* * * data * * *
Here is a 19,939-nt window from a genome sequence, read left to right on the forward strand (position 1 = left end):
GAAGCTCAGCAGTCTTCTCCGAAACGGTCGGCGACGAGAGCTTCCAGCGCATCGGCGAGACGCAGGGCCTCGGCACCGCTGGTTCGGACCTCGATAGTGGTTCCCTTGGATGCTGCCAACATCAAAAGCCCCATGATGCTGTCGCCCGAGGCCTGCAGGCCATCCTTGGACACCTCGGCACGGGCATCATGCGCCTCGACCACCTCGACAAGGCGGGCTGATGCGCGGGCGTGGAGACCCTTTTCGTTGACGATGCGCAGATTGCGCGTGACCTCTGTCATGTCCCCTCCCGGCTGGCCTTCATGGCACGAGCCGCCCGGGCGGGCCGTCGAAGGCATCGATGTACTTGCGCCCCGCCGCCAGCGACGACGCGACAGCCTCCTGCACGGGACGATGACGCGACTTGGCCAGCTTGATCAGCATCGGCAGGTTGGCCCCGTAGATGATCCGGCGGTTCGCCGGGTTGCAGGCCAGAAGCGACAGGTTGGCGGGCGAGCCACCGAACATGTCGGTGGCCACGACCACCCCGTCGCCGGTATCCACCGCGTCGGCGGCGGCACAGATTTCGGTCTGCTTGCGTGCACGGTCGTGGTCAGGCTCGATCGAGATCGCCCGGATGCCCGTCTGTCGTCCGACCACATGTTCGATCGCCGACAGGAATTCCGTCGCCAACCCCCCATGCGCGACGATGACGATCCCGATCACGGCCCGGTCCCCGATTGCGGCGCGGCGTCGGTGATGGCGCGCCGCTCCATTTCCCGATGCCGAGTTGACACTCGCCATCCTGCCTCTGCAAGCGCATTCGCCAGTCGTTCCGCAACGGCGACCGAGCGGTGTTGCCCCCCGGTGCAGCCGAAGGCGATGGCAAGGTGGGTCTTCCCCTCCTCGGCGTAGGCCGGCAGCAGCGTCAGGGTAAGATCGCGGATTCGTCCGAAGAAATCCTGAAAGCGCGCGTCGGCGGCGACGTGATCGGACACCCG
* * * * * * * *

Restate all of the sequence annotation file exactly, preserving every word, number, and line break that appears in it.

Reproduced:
Here is a 19,939-nt window from a genome sequence, read left to right on the forward strand (position 1 = left end):
GAAGCTCAGCAGTCTTCTCCGAAACGGTCGGCGACGAGAGCTTCCAGCGCATCGGCGAGACGCAGGGCCTCGGCACCGCTGGTTCGGACCTCGATAGTGGTTCCCTTGGATGCTGCCAACATCAAAAGCCCCATGATGCTGTCGCCCGAGGCCTGCAGGCCATCCTTGGACACCTCGGCACGGGCATCATGCGCCTCGACCACCTCGACAAGGCGGGCTGATGCGCGGGCGTGGAGACCCTTTTCGTTGACGATGCGCAGATTGCGCGTGACCTCTGTCATGTCCCCTCCCGGCTGGCCTTCATGGCACGAGCCGCCCGGGCGGGCCGTCGAAGGCATCGATGTACTTGCGCCCCGCCGCCAGCGACGACGCGACAGCCTCCTGCACGGGACGATGACGCGACTTGGCCAGCTTGATCAGCATCGGCAGGTTGGCCCCGTAGATGATCCGGCGGTTCGCCGGGTTGCAGGCCAGAAGCGACAGGTTGGCGGGCGAGCCACCGAACATGTCGGTGGCCACGACCACCCCGTCGCCGGTATCCACCGCGTCGGCGGCGGCACAGATTTCGGTCTGCTTGCGTGCACGGTCGTGGTCAGGCTCGATCGAGATCGCCCGGATGCCCGTCTGTCGTCCGACCACATGTTCGATCGCCGACAGGAATTCCGTCGCCAACCCCCCATGCGCGACGATGACGATCCCGATCACGGCCCGGTCCCCGATTGCGGCGCGGCGTCGGTGATGGCGCGCCGCTCCATTTCCCGATGCCGAGTTGACACTCGCCATCCTGCCTCTGCAAGCGCATTCGCCAGTCGTTCCGCAACGGCGACCGAGCGGTGTTGCCCCCCGGTGCAGCCGAAGGCGATGGCAAGGTGGGTCTTCCCCTCCTCGGCGTAGGCCGGCAGCAGCGTCAGGGTAAGATCGCGGATTCGTCCGAAGAAATCCTGAAAGCGCGCGTCGGCGGCGACGTGATCGGACACCCG